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Greta Garbo: The Temptress and the Clown (1986)

Two part biography of Greta Garbo - 1. The Temptress 2. The Clown. Reminiscences of her early life in Stockholm, with excerpts from her films. Narrated by Bibi Andersson.


Dan Säll


Åke Whilney


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Credited cast:
Bibi Andersson ... Herself / Narrator
Rest of cast listed alphabetically:
Renate Brausewetter Renate Brausewetter ... Herself as Frau (archive footage)
Edward Connelly ... Himself as Pedro Moreno (archive footage)
Ricardo Cortez ... Himself as Don Rafael Brull (archive footage)
Greta Garbo ... Herself (archive footage)
John Gilbert ... Himself (archive footage)
Lillian Gish ... Herself (archive footage)
Louis B. Mayer ... Himself (archive footage)
Antonio Moreno ... Himself as Manuel Robledo (archive footage)
Victor Sjöström ... Himself (archive footage)
Mauritz Stiller ... Himself (archive footage)
Irving Thalberg ... Himself (archive footage)


Two part biography of Greta Garbo - 1. The Temptress 2. The Clown. Reminiscences of her early life in Stockholm, with excerpts from her films. Narrated by Bibi Andersson.

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Sweden | USA



Release Date:

1986 (Sweden) See more »

Company Credits

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Technical Specs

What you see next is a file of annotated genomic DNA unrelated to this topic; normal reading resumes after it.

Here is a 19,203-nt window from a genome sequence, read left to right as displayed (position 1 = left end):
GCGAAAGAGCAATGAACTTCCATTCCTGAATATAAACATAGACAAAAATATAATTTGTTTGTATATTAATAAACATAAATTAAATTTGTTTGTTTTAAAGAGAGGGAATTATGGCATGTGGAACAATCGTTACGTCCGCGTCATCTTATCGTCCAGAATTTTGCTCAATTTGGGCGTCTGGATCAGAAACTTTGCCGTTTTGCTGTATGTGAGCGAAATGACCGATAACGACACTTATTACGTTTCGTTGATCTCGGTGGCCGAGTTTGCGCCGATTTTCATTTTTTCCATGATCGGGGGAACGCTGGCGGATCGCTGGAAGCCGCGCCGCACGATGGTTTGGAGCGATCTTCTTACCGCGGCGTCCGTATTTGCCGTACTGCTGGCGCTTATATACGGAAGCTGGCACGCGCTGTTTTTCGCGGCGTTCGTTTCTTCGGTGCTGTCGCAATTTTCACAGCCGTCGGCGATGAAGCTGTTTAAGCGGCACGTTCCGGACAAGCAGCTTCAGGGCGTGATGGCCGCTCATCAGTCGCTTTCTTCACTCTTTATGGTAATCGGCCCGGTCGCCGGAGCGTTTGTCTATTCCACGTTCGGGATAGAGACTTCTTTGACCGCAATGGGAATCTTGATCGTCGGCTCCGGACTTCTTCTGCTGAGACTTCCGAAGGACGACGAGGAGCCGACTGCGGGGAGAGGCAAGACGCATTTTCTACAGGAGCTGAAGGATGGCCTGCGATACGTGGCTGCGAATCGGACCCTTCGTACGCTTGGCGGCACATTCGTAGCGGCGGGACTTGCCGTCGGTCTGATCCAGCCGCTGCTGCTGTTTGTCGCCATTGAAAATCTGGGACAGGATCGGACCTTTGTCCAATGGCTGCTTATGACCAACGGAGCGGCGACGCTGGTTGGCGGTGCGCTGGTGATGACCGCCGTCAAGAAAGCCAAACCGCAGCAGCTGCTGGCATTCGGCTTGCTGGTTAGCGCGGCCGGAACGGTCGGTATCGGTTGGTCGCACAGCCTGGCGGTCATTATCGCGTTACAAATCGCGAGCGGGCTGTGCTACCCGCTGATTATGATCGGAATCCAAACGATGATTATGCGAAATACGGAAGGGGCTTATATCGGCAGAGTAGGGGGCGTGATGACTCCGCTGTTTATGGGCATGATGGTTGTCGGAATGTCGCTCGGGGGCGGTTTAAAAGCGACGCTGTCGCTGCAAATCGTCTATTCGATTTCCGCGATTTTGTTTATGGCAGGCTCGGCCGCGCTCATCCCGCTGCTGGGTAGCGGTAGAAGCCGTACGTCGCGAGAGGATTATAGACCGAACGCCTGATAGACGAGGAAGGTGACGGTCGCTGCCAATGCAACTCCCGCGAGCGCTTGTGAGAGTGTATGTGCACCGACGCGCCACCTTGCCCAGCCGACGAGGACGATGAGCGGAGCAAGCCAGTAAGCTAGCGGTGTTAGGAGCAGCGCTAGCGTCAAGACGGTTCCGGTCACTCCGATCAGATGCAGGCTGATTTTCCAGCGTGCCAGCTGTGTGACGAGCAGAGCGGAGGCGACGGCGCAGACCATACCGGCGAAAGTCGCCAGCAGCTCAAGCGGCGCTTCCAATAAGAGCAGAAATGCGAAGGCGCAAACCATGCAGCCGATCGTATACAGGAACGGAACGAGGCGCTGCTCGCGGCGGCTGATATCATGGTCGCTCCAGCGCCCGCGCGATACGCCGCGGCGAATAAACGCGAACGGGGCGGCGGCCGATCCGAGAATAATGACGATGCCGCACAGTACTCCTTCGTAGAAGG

Sound Mix:


Aspect Ratio:

1.33 : 1
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User Reviews

Tepid bio of the famous Swedish actress...
18 September 2009 | by DoylenfSee all my reviews

Painfully slow Garbo biography is narrated in dull fashion, tracing her early years as a rather overweight young woman with teeth in need of straightening, to the young and more attractive slimmed down woman who decides to do some modeling and ends up doing film work.

What makes her a fascination for the slack-jawed admiration of men who stop dead in their tracks to stare at her, remains a mystery to me. I never found Garbo's type of beauty (thin lips, heavy-lidded eyes, mannish features) even remotely beautiful. But with great cameramen behind the lens, she eventually was discovered by MGM and brought to America.

It covers the on again/off again romance with John Gilbert--but Garbo runs hot and cold, never turning up for the double marriage ceremony supposed to take place uniting her with Gilbert. She remains an enigma then and now. No new insight into her psyche is given here--just a slow and torturous account of Garbo as the object of desire (the temptress) for many leading men. The public knew about her hot romance with Gilbert which made their films a "must see" at the time because of their screen chemistry.

"I have the amazing feeling that I've lived before. I'm a very simple person. I like the beach. I like to walk alone." These are quotes she gave in her only interview to Photoplay magazine. We never really get to know her at all. There's brief mention of her affair with a Russian woman writer and then we get to the advent of "talkies" and her talking debut in "Anna Christie." ("Give me a visky and don't be stingy, baby," she tells the waiter. "Should I serve it in a pail?" is his comeback).

The film clips at this point become more interesting. But still, it the sort of documentary that will appeal mostly to Garbo fans. Others will be less than impressed.

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